The suit in which this appeal arises was begun in June 1938, in the Court of the Subordinate Judge in Delhi by the respondent, Nanak Chand, with whom his two sons were associated as plaintiffs, against his father, the appellant. The respondent claimed that the family was a joint Hindu family governed by the Benares School of the Mitakshara, and prayed for a partition, of a cycle business carried on at Delhi and Bombay, as he alleged, as a joint family business. He said in his plaint that the appellant had turned him out of the business in September 1936, and had not allowed him since then to take any part in it.
 There is now no question that the family was a joint Hindu family. The respondent, who was born in 1891 and married in 1912, resided in the appellant's house till 1917 according to the finding, now acquiesced in, of the Subordinate Judge. A younger son, Raghu Nath Prasad, had always had his home in the appellant's house save when he was attending to the Bombay branch of the cycle business, and all his living expenses have been defrayed by the appellant. Considerable sums of money were spent on the celebration of the marriages of members of the family, the respondent's marriage in 1912, the marriages of two of his daughters in 1931 and 1935 and of two of the daughters of the younger son in 1933 and 1937. These sums and other sums expended on the family and its members were derived from the profits of the disputed business but that was the only considerable source of the income and fortune of the members of the family and the circumstance has at most an indefinite and slight bearing on the question whether the cycle business was the separate property of the appellant or part of the assets of the joint family.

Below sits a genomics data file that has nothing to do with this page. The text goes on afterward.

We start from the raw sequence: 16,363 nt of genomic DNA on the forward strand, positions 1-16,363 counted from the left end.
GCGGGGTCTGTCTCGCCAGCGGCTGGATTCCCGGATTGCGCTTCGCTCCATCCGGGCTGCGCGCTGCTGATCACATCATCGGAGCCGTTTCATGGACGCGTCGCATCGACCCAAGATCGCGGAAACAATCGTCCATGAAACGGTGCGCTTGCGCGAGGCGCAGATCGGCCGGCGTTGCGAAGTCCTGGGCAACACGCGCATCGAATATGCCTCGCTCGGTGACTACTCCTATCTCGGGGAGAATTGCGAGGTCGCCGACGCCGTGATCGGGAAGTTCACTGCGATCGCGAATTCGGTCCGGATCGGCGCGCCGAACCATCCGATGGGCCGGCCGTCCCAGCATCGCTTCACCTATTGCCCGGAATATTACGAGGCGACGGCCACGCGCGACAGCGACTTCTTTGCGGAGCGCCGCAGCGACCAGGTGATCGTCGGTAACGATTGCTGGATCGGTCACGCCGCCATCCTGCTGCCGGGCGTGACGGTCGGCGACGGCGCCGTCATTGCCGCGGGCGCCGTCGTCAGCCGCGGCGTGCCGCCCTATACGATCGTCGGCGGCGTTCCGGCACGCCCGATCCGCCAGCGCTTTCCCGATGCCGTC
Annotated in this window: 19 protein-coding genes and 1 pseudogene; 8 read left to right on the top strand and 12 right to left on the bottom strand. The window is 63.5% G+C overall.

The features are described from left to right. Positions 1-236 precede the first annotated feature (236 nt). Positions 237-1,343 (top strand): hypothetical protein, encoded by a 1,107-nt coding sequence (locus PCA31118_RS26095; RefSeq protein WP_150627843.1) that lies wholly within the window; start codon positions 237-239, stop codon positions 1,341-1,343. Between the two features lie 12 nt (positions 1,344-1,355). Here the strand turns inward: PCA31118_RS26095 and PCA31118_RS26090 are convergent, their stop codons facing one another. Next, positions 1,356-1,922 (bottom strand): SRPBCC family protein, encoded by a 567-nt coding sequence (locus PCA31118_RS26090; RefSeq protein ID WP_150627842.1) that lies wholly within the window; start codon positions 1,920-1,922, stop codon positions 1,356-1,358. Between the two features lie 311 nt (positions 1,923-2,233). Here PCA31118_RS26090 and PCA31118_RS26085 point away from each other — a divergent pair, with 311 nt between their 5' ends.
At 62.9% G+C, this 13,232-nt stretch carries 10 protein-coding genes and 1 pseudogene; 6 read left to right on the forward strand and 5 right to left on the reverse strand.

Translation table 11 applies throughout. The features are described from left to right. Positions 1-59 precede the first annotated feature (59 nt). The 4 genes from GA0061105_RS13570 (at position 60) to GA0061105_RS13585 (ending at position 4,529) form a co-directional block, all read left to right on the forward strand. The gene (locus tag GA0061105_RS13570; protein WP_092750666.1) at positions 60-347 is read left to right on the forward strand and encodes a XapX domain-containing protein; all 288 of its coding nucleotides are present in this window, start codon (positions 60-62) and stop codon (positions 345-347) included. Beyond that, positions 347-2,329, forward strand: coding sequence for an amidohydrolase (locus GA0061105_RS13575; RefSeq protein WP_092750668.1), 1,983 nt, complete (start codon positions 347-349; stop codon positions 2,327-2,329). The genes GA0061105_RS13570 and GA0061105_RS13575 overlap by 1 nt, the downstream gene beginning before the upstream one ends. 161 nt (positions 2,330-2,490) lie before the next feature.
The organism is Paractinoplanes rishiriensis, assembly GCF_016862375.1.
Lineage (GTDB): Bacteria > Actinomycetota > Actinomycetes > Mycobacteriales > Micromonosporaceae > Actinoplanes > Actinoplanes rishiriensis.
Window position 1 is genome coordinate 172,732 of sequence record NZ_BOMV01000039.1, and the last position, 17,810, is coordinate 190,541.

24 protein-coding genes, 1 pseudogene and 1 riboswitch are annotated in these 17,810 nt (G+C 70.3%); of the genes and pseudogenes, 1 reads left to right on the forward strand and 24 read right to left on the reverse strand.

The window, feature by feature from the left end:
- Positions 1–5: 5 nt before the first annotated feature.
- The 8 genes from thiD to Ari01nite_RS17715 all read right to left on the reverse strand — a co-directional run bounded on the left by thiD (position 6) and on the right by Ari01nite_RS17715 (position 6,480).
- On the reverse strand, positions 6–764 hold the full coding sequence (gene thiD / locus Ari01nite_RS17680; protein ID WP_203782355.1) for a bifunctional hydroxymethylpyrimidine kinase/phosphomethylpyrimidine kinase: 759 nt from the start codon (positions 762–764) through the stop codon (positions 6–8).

That is now the only question to be decided. On it the learned Subordinate Judge found in favour of the appellant and dismissed the suit, but the High Court has reversed his judgment and after finding that the cycle business was a joint family concern has granted decree for joint possession.